If you are wondering if it's the water that makes the difference, I'd care to say that it's the craftsman's hands. What separates Jersey Bagels from other bagel shops is that every single bagel is hand rolled. Starting out of their home, Jersey Bagels is now celebrating it's 2 year anniversary in their brick and mortar spot in Cy-Fair. They have come a long way from their Tomball and Jersey Village Farmers Market days.

The wide variety of bagels are accompanied by delicious and packed bagel sandwiches and signature coffee drinks. My personal favorite sandwich is the Lox with a garlic or onion bagel with chive cream cheese! Yes, I might need a breath mint after for those around me, but my goodness is it good. Another winner is the Everything bagel with Everything cream cheese.

My family and I stop in at least once a week and even if there is a line, they move pretty quickly. There isn't a ton of dine in seating, so plan on taking the bagels to go. I look forward to what else Jersey Bagels has in store.

If you would like to watch and listen to our podcast with Jersey Bagels, press play on the video bellow!


After earning their place in the Houston Barbecue scene at their location in the Conservatory Food Hall, John and Veronica Avila are back with Burro & Bull in the Cypress area! Their quiet opening was Thursday, Nov. 18th (sorry this post is a little late!) and they did not disappoint. Taking over the space formally occupied by a Corky's, Veronica has altered the dinning atmosphere with a slick and modern look. Bright colors of blue and yellow accent walls of dark wood and big brown booths.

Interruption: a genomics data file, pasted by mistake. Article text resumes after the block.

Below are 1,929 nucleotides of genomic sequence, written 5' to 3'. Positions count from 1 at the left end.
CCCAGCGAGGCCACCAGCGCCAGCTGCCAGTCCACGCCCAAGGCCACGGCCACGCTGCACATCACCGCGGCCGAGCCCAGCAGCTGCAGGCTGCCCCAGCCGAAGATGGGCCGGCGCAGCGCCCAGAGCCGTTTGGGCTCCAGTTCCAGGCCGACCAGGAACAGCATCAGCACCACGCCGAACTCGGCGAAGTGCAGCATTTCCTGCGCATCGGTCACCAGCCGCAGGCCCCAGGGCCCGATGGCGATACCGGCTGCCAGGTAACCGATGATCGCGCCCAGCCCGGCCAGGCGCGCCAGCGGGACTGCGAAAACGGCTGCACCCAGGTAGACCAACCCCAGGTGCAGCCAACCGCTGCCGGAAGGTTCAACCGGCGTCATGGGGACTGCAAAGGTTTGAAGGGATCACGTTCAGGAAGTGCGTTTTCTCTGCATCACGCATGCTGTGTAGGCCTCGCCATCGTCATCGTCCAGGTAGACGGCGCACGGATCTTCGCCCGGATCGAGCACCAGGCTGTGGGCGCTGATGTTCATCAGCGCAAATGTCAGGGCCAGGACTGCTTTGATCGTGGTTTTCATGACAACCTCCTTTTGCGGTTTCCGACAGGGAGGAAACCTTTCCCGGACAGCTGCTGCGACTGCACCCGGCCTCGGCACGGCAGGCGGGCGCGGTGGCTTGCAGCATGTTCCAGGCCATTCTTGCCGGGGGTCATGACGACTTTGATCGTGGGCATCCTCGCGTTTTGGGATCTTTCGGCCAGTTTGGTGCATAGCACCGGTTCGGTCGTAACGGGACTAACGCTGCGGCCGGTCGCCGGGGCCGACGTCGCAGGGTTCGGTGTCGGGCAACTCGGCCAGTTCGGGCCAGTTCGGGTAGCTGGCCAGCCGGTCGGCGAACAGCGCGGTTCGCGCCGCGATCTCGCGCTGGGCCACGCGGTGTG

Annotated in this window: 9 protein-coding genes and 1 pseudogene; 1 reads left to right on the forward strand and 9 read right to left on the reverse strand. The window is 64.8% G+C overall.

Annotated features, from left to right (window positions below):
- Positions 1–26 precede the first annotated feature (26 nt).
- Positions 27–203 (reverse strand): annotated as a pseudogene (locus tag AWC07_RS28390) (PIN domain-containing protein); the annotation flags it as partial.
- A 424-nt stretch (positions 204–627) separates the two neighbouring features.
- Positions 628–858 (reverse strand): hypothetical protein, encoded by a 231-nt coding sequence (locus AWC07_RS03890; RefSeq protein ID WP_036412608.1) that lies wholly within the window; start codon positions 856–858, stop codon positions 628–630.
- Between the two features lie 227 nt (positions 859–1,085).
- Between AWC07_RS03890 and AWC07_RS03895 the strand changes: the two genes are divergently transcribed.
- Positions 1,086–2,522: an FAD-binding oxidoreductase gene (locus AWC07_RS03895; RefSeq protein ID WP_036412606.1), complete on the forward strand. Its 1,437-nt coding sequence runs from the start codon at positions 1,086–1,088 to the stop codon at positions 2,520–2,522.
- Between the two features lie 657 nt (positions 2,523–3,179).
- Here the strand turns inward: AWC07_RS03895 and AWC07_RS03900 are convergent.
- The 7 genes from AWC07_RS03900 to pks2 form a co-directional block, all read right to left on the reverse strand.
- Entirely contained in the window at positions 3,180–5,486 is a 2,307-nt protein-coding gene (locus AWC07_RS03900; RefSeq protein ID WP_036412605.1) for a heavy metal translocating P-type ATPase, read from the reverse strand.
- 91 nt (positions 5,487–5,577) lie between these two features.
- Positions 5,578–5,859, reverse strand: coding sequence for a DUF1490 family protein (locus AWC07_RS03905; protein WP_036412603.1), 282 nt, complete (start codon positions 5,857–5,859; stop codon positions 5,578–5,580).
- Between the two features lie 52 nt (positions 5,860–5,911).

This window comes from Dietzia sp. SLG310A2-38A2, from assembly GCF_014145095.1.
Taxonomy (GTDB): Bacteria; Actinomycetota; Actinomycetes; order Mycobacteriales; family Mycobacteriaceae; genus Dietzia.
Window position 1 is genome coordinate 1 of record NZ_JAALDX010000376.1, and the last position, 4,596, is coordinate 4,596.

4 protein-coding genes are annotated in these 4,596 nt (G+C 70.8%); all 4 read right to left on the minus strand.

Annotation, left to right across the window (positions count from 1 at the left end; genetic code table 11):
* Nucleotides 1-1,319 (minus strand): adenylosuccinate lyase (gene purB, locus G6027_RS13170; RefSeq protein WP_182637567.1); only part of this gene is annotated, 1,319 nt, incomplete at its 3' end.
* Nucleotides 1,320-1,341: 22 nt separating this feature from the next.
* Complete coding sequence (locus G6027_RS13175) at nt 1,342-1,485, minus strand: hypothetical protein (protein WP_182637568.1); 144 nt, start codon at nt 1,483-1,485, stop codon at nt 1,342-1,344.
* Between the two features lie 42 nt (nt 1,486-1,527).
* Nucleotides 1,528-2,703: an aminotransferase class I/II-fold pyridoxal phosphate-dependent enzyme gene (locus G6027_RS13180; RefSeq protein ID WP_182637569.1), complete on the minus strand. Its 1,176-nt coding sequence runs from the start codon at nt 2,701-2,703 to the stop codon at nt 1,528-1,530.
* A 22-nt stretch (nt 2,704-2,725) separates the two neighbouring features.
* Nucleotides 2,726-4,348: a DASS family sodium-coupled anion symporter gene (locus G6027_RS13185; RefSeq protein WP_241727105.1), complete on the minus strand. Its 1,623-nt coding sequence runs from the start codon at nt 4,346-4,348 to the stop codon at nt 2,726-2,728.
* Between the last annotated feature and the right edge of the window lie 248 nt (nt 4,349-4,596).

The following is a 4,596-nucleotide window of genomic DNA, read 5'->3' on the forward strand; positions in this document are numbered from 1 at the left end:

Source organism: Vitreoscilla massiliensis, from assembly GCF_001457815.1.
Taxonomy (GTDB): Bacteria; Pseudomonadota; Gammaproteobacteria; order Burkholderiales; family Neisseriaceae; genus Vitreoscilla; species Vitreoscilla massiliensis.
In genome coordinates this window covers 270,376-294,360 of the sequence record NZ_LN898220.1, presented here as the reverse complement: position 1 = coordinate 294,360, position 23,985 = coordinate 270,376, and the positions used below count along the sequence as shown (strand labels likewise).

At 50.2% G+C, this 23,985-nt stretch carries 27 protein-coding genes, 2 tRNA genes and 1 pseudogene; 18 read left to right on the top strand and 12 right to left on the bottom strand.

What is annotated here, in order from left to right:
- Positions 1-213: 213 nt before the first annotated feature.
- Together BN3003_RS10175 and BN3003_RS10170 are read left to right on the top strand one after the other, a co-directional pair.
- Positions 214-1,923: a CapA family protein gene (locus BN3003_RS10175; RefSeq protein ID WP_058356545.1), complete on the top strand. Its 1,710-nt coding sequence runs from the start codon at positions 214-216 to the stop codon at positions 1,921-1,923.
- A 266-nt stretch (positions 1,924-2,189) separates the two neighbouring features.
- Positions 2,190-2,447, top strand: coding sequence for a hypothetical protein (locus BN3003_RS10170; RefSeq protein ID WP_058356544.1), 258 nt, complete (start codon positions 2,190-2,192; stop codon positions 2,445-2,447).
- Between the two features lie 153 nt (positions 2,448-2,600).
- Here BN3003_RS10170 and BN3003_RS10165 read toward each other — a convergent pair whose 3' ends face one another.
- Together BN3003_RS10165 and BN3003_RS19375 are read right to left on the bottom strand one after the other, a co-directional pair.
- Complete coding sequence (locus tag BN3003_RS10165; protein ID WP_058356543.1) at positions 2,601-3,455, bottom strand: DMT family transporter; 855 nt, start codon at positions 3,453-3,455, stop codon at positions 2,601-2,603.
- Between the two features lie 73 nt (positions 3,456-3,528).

I mention the décor first because at their previous location, there wasn't much highlighting the look and feel of Burro & Bull's Texana feel. Now, they have it expressed beautifully.


Having only just opened, I have to be honest and say I was expecting the worst. Most soft openings I go to I just sit quietly and let the servers bumble over orders, listen to the kitchen yell at each other over confusing orders, and watch the patience die from other friends and family of the establishment. I also almost NEVER review a restaurant until they have had a least a few weeks under their belts. But I can honestly say that if this is just the start of Burro & Bull and it can only get better from here, then John and Veronica are going to be doing just fine!


My family and I ordered a pretty decent amount of food. From the menu we ordered the flautas, enchiladas, moist brisket, ribs, garlic beef sausage, cream corn, mac and cheese, and the calabacitas.

Being aware that they might be relatively new to the pits, I wasn't going to be harsh on the barbecue regardless. That being said, I was surprised at how good it actually was. No two pits are the same and no matter who builds the pits, each one has it own temperament. You could tell that there was a bit of a fight to get the smoke on this brisket but over all not a bad start. The ribs came out really well with a nice smoke and texture. Definitely a winner. The sausage needed just a touch of barbecue sauce, but I loved the garlic flavor that was pronounced in it.




The enchiladas and the flautas were a great highlight to the Smoked Texana that Burro & Bull is going for. Having the smoked element in these dishes really separated them from your traditional barbecue spots. Though Burro & Bull aren't the only ones combining Mexican and Texas Barbecue, I am excited to see chef de cuisine Jesse Gallegos' talent highlighted with future menu items.


I wish I was more verse in the true forms of flautas and enchiladas so I could truly compare, but most of my experience of these dishes comes from Tex-Mex spots. Both dishes were wonderful in their own rights but I was a little thrown off by the dark mole taste. Thought the menu says "chile Rojo", I could only identify it as mole. Without a creamy guacamole or more cotija cheese, it over powered the enchiladas. But I'm not a huge mole fan, so knowing this, ones I pulled a little of the sauce off to the side, I enjoyed it! I actually added some of the cream corn to it and that really balanced the dish out for me.